}

You get hundreds of lines of output:

0x0030  0  --> DIGIT ZERO
0x0031  1  --> DIGIT ONE
0x0032  2  --> DIGIT TWO
0x0033  3  --> DIGIT THREE
0x0034  4  --> DIGIT FOUR
0x0035  5  --> DIGIT FIVE
0x0036  6  --> DIGIT SIX
0x0037  7  --> DIGIT SEVEN
0x0038  8  --> DIGIT EIGHT
0x0039  9  --> DIGIT NINE
0x0660  ٠  --> ARABIC-INDIC DIGIT ZERO
0x0661  ١  --> ARABIC-INDIC DIGIT ONE
0x0662  ٢  --> ARABIC-INDIC DIGIT TWO
0x0663  ٣  --> ARABIC-INDIC DIGIT THREE
...

If you only wanted the Arabic numerals (which aren’t the ones with “ARABIC” in
their name), you can’t rely on \d.

Word characters

From the early days of Perl, you’ve been told that \w is the set of characters that you can legally use to name Perl variables (that is, “identifier characters”). Before Perl’s Unicode awareness, that was the rather limited set of [A-Za-z0-9_]. The perlre documents it as “alphanumerics plus underscore”, but it doesn’t define the set of alphanumerics. In Item 72. Use Unicode in your source code, you saw how to use many of the Unicode characters as variable names:

my $π = 3.14159265;

Those are legal identifier characters, so \w is going to match them. If you were expecting something else, you might be in for a surprise.

A possible fix

Besides making more specific character classes without using the character class shortcuts, how can you avoid this? The problem is all the Unicode nonsense and that Perl is handling the strings as Unicode strings. Another way to say that is that Perl uses character semantics normally. If Perl treated your string as octets instead, you’re back to ASCII semantics for \d, \w, and \s. The bytes pragma is lexical, so it only affects strings temporarily:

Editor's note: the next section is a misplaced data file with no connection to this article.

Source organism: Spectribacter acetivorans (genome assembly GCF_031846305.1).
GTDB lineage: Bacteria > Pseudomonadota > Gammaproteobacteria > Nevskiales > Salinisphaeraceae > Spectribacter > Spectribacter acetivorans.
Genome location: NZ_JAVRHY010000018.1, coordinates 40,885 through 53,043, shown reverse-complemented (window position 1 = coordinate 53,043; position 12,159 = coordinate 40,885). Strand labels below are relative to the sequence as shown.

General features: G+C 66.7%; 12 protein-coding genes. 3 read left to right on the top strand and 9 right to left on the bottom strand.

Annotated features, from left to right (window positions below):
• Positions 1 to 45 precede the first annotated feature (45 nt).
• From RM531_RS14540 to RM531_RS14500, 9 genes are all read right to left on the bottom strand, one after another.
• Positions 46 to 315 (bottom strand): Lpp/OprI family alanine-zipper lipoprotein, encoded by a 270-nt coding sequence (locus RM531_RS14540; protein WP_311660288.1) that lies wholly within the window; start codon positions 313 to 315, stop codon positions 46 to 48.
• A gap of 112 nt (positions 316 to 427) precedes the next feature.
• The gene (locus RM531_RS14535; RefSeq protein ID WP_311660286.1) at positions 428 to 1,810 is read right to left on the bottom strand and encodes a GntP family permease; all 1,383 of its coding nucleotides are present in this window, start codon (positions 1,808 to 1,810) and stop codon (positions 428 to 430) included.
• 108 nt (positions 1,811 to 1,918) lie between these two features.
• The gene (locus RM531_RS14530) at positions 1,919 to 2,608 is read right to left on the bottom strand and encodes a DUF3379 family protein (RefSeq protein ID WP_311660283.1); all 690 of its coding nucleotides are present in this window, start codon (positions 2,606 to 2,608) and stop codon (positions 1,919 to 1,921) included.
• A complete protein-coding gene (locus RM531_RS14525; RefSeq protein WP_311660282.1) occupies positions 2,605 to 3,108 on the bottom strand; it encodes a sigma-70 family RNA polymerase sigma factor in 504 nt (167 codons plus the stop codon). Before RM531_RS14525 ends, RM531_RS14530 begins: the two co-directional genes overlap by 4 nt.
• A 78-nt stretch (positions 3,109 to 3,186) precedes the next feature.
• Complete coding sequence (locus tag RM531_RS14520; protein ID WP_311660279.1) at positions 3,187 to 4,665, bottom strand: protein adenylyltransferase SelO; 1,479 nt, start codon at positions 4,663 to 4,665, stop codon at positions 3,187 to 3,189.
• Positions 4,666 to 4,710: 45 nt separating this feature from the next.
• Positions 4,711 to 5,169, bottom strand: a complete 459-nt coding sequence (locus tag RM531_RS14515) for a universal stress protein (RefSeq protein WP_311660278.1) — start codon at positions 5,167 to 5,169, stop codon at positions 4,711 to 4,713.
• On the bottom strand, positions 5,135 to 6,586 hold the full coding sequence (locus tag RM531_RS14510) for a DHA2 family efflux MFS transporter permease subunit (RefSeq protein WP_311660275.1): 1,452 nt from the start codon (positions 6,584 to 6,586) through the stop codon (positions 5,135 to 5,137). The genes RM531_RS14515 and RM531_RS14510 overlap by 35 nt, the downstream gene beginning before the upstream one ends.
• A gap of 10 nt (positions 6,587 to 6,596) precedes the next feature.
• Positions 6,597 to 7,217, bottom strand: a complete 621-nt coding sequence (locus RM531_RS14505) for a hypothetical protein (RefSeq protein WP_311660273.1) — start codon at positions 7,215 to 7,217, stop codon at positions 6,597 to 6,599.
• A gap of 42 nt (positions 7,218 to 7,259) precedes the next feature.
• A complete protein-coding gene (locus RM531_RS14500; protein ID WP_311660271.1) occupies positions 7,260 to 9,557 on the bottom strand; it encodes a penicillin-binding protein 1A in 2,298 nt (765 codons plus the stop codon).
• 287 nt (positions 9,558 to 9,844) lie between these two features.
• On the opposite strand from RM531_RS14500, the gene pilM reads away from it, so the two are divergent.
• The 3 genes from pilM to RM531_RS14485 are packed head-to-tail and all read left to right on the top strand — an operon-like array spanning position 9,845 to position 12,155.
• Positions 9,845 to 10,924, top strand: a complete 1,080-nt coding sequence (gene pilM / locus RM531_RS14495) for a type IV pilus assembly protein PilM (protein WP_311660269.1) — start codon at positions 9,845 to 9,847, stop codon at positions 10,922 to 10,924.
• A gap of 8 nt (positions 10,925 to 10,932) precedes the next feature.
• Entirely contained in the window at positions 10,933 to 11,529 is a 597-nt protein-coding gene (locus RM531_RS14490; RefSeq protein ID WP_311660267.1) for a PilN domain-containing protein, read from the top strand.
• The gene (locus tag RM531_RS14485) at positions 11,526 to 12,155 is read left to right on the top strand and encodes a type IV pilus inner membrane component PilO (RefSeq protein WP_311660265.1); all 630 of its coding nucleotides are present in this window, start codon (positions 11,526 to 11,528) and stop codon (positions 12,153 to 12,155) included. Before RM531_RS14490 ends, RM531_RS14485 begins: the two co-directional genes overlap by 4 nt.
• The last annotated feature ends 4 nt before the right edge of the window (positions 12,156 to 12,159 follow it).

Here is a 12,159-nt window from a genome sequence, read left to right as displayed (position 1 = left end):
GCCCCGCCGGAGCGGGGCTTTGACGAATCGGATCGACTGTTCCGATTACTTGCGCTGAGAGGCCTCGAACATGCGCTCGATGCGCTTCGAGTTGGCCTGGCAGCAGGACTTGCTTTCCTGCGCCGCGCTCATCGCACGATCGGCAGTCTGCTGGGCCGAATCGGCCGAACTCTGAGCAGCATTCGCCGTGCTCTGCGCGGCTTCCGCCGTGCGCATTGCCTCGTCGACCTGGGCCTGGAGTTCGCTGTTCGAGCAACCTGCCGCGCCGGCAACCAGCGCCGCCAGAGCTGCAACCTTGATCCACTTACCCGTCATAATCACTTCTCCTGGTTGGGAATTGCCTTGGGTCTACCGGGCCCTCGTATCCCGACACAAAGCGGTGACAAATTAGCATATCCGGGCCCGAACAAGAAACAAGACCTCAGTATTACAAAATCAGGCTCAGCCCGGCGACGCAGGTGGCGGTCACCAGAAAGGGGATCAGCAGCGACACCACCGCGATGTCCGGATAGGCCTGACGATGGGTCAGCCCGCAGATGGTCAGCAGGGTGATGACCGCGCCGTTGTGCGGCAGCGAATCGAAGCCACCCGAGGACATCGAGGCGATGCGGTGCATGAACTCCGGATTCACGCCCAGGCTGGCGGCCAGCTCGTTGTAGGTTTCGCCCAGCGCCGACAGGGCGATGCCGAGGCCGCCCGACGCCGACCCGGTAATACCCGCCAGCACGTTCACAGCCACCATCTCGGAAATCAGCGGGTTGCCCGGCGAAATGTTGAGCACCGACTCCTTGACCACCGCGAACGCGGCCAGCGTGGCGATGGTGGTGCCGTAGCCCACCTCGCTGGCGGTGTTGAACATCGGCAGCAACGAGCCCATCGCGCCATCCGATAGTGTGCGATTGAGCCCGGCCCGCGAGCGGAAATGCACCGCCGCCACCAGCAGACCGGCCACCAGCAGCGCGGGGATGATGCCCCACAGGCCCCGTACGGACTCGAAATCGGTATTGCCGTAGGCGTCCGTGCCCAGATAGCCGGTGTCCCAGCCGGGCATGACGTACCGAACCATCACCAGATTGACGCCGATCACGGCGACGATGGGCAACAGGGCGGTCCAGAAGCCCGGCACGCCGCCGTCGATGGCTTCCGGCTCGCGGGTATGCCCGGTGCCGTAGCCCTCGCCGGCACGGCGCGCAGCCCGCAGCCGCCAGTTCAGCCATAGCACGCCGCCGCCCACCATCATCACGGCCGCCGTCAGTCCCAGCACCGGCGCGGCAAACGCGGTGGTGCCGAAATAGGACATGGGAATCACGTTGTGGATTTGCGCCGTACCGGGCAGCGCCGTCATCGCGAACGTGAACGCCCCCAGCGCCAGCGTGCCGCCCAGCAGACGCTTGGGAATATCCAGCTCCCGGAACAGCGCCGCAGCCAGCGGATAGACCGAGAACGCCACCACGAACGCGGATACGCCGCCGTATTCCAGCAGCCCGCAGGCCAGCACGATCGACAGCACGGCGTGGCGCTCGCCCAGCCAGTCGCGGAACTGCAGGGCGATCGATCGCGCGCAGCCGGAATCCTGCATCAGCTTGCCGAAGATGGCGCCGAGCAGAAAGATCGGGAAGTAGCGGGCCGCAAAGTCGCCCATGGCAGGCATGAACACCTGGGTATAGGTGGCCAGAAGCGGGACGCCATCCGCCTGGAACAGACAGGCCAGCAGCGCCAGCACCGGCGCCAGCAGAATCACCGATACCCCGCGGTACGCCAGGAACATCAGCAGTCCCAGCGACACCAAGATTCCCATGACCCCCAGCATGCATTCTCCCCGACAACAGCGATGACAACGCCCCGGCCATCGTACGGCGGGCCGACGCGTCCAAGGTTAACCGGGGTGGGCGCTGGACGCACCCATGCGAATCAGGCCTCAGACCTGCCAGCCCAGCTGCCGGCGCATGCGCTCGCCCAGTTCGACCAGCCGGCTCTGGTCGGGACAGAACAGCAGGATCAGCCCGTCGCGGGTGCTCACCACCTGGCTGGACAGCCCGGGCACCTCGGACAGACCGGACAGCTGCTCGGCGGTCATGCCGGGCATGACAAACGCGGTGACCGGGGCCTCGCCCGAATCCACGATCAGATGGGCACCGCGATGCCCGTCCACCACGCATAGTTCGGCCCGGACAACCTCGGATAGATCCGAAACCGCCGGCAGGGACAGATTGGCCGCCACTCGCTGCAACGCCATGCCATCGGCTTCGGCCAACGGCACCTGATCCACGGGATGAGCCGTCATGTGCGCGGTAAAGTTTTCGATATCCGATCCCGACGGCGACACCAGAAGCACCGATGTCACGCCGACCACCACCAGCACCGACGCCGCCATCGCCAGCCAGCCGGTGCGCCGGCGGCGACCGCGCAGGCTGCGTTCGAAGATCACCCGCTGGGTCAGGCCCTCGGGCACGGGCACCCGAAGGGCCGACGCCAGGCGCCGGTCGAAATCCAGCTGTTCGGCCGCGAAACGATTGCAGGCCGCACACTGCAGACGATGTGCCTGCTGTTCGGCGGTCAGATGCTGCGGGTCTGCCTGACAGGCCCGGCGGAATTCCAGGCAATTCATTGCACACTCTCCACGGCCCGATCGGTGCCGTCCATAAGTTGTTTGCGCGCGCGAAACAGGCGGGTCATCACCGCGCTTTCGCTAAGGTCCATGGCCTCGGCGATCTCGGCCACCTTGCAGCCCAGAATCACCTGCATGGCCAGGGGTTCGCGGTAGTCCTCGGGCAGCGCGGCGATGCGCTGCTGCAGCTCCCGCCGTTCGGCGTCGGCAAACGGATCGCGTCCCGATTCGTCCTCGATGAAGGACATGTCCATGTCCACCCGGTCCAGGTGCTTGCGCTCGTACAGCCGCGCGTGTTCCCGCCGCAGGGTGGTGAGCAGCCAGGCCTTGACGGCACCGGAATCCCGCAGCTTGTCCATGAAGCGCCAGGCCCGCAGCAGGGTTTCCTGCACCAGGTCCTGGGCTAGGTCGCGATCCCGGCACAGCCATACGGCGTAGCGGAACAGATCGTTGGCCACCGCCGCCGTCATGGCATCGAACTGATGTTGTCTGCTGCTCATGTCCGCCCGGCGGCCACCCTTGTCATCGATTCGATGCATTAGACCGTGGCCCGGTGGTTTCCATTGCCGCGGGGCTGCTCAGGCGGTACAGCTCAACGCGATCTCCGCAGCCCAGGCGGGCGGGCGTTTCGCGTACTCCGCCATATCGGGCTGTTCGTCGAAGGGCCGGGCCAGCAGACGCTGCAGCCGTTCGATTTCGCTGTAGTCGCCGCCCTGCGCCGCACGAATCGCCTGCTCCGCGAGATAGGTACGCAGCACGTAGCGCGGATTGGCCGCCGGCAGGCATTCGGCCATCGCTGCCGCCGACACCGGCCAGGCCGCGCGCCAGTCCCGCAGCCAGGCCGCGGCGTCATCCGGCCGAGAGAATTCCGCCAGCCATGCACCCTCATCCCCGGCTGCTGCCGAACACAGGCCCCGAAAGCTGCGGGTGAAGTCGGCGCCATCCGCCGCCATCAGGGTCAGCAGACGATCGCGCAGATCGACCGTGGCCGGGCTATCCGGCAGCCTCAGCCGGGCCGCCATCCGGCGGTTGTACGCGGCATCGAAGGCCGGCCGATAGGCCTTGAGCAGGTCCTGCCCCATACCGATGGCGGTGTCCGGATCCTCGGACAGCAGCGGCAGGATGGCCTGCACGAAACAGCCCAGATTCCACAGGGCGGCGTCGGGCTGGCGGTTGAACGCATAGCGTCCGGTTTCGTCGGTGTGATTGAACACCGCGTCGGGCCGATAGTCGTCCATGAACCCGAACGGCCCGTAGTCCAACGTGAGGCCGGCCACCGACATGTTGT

foreach ( 0 .. 0xFF ) {
	use bytes;
	next unless chr =~ /\w/;
	printf qq(0x%04X  %s  --> %s\n), $_, chr;
	}

If you’re playing with binary data, tell Perl that you’re playing with binary data.

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3 Comments.

  1. I enjoy your writings. A mention of perlrecharclass might be good to add to this one.

  2. About word characters:

    $ perl -Mutf8 -E’use constant π => atan2( 0,-1 );print π,”\n”;’
    Wide character in print at -e line 1.
    π
    $ perl -Mutf8 -E’sub π (){ atan2( 0,-1 )};print π,”\n”;’
    3.14159265358979
    $

    I wonder why.